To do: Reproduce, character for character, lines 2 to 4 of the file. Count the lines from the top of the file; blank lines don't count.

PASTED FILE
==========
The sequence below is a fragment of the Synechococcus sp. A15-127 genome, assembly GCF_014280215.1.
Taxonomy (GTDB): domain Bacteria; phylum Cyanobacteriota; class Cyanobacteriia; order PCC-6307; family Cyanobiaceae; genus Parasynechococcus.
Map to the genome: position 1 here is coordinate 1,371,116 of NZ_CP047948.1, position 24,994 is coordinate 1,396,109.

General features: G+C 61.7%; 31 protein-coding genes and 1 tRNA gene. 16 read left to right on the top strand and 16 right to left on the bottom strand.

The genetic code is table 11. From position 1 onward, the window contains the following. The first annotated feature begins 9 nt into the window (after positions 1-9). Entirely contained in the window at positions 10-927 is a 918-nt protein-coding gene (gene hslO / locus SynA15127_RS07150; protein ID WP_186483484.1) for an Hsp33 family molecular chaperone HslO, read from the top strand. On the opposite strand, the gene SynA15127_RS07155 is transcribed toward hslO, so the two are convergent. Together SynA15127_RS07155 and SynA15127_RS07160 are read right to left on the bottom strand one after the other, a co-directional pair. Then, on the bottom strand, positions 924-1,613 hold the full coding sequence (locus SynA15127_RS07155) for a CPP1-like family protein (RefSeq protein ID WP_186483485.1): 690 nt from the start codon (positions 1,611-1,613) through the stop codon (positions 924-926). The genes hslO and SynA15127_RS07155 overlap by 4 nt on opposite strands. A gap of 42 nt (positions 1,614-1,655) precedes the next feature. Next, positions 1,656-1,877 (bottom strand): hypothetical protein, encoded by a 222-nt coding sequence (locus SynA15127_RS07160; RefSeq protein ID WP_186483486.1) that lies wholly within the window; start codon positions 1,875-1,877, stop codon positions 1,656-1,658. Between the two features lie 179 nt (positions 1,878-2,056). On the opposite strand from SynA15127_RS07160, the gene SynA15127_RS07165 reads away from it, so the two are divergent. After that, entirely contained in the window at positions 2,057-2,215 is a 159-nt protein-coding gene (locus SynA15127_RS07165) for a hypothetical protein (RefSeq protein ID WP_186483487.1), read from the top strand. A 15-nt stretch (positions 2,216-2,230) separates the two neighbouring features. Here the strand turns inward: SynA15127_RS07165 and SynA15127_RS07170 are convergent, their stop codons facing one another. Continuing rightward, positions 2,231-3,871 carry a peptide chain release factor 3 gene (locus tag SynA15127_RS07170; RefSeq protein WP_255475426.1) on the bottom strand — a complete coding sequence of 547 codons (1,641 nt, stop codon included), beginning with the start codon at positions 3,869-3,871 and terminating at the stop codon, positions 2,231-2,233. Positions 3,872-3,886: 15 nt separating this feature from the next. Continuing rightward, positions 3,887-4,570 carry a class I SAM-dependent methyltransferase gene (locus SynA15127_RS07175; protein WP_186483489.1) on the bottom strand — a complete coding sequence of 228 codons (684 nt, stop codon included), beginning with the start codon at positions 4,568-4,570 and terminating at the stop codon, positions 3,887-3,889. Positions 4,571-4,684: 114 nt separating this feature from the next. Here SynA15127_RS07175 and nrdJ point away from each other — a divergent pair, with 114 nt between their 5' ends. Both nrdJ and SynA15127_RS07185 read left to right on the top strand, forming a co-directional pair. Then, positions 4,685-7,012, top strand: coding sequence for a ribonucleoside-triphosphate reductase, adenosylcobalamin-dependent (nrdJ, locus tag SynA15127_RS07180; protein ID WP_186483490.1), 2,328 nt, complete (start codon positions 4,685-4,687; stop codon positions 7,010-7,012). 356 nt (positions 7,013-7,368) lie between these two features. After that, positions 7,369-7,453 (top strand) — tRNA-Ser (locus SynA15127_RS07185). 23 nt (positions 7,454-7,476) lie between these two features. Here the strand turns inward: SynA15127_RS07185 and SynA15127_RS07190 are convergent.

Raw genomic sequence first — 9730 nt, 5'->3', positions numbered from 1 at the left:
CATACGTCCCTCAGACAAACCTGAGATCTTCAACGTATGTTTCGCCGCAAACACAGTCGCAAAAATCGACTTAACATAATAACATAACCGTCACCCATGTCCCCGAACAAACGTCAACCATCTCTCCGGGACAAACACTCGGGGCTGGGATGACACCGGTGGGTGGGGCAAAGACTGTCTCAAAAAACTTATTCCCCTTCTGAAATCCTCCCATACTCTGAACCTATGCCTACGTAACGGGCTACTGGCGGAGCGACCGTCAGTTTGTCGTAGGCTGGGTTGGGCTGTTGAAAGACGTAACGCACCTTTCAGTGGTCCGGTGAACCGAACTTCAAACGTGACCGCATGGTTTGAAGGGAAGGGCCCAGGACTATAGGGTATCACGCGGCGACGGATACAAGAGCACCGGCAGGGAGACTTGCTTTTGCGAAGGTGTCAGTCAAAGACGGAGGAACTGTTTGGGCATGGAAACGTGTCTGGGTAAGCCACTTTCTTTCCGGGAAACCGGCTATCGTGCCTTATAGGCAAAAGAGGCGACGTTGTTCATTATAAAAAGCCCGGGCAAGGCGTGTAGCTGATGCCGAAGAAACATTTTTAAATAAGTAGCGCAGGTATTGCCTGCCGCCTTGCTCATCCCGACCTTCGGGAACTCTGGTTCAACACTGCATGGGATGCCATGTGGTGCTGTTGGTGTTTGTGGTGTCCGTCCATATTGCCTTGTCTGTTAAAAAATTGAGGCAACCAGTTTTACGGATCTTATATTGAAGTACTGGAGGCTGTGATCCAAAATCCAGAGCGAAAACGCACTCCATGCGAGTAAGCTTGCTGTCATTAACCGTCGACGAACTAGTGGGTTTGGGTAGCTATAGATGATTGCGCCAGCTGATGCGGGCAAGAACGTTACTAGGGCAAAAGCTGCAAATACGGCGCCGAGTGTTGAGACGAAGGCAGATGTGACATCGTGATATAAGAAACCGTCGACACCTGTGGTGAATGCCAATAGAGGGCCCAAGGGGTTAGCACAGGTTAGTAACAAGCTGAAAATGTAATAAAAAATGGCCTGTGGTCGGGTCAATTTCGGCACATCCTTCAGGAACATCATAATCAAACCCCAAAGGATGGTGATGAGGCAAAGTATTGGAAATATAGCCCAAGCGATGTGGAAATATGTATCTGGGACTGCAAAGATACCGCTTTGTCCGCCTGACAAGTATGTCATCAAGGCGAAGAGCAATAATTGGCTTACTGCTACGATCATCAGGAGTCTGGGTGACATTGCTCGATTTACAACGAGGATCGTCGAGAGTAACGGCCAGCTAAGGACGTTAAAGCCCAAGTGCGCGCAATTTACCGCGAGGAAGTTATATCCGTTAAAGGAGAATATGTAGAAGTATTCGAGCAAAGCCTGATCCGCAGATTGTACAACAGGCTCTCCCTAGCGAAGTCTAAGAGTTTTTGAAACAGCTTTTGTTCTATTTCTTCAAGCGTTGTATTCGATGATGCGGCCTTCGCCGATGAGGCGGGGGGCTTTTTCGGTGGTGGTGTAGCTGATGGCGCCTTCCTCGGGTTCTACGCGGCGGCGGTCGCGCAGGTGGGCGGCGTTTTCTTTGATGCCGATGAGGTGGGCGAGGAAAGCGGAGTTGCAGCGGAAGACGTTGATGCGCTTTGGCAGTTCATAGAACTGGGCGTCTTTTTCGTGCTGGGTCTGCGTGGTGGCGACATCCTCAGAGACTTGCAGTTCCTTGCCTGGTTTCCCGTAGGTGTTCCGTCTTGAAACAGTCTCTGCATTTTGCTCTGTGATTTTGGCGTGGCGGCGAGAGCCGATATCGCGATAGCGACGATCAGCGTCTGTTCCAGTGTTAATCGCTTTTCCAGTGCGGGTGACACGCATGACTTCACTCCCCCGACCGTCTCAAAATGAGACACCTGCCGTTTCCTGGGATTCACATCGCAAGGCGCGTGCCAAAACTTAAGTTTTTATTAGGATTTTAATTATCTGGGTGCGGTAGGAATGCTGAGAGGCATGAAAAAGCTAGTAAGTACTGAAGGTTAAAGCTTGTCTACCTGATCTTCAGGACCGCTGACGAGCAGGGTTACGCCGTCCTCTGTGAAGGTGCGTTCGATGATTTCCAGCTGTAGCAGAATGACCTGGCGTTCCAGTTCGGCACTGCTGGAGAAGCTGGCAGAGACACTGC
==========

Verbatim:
Taxonomy (GTDB): domain Bacteria; phylum Cyanobacteriota; class Cyanobacteriia; order PCC-6307; family Cyanobiaceae; genus Parasynechococcus.
Map to the genome: position 1 here is coordinate 1,371,116 of NZ_CP047948.1, position 24,994 is coordinate 1,396,109.

General features: G+C 61.7%; 31 protein-coding genes and 1 tRNA gene. 16 read left to right on the top strand and 16 right to left on the bottom strand.